definition, incidence and biology

Cancers of unknown primary site (CUPs) represent a heterogeneous group of metastatic tumors for which a standardized diagnostic work-up fails to identify the site of origin at the time of diagnosis. CUPs account for 3–5% of all malignancies. The unique biology of these tumors remains unknown. Nonetheless, current data suggest that metastatic dissemination can occur in the absence of growth of a primary tumor by virtue of inherent metastatic aggressiveness of cancer cells or through site-specific transformation of circulating cells, by oncogene induction at metastatic stroma.

diagnosis

Diagnosis of CUP requires pathology evaluation. These tumors are categorized by pathology into:

  • well- and moderately differentiated adenocarcinomas;

  • poorly differentiated carcinomas (including poorly differentiated adenocarcinomas);

  • squamous cell carcinomas;

  • undifferentiated neoplasms;

  • carcinomas with neuroendocrine differentiation.

Immunohistochemistry should be applied meticulously in order to identify the tissue of origin and to exclude chemosensitive and potentially curable tumors (i.e. lymphomas and germ cell tumors) (Table 1). If diagnosis is carcinoma or adenocarcinoma, immunostaining for prostate-specific antigen (PSA) in male patients and for estrogen and progesterone receptors in females with axillary node metastases is advisable to rule out hormone-sensitive tumors amenable to specific therapy. Staining for keratins CK7 and CK20 may provide indications of a possible primary site, and staining for chromogranin A and synaptophysin is needed to profile neuroendocrine differentiation (Figure 1). Currently gene expression profiling assays have become commercially available, aiming to identify the tissue of origin in patients with CUP. These assays may aid in the diagnosis of the putative primary tumor site in some patients. However, their impact on patient outcome via administration of primary site-specific therapy remains questionable and unproven in prospective trials [IV, D].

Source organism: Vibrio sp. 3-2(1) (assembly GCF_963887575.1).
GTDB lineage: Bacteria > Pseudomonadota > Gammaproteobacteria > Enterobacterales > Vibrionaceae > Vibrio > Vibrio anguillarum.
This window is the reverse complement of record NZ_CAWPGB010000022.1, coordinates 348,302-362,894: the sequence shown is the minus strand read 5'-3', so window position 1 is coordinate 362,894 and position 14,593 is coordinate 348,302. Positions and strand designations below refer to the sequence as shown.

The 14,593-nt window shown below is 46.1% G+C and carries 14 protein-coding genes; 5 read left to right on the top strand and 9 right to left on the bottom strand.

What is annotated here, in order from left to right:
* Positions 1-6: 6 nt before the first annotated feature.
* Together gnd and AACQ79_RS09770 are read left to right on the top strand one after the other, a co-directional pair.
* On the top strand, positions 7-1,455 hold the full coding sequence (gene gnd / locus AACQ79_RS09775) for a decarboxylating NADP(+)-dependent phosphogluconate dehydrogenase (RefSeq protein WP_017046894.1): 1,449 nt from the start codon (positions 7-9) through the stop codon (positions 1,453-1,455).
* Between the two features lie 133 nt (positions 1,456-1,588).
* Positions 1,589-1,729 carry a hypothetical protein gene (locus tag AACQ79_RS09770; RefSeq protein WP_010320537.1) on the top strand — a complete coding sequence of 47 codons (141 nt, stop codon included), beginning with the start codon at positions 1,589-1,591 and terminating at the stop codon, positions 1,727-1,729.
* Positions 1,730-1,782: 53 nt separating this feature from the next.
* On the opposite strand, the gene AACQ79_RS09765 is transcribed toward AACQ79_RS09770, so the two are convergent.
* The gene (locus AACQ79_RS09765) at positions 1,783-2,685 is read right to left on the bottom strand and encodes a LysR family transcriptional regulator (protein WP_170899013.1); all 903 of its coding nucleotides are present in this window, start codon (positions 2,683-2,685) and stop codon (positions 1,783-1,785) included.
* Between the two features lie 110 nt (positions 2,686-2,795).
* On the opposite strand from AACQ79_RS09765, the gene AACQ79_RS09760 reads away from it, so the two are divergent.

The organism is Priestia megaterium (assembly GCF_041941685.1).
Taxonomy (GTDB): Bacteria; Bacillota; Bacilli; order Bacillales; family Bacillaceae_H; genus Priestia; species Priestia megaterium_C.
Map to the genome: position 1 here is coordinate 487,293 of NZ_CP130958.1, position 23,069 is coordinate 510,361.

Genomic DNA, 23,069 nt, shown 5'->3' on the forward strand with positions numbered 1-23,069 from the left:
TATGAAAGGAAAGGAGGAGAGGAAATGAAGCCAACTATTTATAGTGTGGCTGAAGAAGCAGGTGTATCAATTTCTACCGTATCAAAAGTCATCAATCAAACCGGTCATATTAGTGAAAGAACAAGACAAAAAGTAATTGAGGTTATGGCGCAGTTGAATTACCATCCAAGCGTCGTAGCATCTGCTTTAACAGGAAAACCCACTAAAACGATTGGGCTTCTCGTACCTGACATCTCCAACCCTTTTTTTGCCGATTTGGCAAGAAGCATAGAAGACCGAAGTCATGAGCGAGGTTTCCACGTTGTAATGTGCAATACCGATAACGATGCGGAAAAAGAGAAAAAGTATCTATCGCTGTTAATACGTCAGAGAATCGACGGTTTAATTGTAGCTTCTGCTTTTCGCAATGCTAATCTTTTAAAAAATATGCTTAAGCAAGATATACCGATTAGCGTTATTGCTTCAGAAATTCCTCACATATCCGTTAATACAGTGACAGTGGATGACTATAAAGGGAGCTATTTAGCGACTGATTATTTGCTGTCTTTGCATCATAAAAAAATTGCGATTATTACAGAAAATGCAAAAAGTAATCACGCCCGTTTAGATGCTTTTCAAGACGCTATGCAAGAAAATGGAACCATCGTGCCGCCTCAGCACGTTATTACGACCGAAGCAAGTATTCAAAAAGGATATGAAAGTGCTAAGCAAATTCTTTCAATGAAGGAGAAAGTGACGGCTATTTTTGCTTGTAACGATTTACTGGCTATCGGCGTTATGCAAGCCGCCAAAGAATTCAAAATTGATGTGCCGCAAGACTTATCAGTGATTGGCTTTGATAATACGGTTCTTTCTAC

Table 1.

Basic immunohistochemical work-up of bioptic material from patientw with cancers of unknown primary site (CUPs)

 Cytokeratins ER, PgR Thyroglobulin, calcitonin LCA S100, HMB45 NSE, chromogranin, synaptophysin PSA AFP, OCT 4, hCG, PLAP Vimentin, desmin 
Undifferentiuated carcinoma +/– – – – +/– – – – 
Breast cancer +/– – – – – – – – 
Prostate cancer – – – – – – – 
Germ cell cancer – – – – – – – 
Lymphoma – – – – – – – – 
Melanoma – – – – – – 
Sarcoma – – – – – – – – 
Neuroendocrine – – – – – – – 
Thyroid cancer – – – – – – – 
 Cytokeratins ER, PgR Thyroglobulin, calcitonin LCA S100, HMB45 NSE, chromogranin, synaptophysin PSA AFP, OCT 4, hCG, PLAP Vimentin, desmin 
Undifferentiuated carcinoma +/– – – – +/– – – – 
Breast cancer +/– – – – – – – – 
Prostate cancer – – – – – – – 
Germ cell cancer – – – – – – – 
Lymphoma – – – – – – – – 
Melanoma – – – – – – 
Sarcoma – – – – – – – – 
Neuroendocrine – – – – – – – 
Thyroid cancer – – – – – – – 

AFP, α-fetoprotein; ER, estrogen receptor; hCG, human chorionic gonadotropin; LCA, leukocyte common antigen; NSE, neuron-specific enolase; OCT 4, octamer-binding transcription factor 4; PgR, progesterone receptor; PLAP, placental alkaline phosphatase; PSA, prostate-specific antigen.

Figure 1.

Basic immunohistochemical work-up of carcinomas of unknown primary. Reproduced with permission: Varadhachary GR. Carcinoma of unknown primary origin, Gastrointest Cancer Res 2007; 1: 229–235.

Figure 1.

Basic immunohistochemical work-up of carcinomas of unknown primary. Reproduced with permission: Varadhachary GR. Carcinoma of unknown primary origin, Gastrointest Cancer Res 2007; 1: 229–235.

staging and risk assessment

CUPs are by definition metastatic cancers, and the prognosis for patients with CUP is poor. However, appropriate diagnostic work-up can help to identify a minority of CUP patients who can expect to benefit from directed therapy. The following recommendations epitomize standard and optional assessments suggested.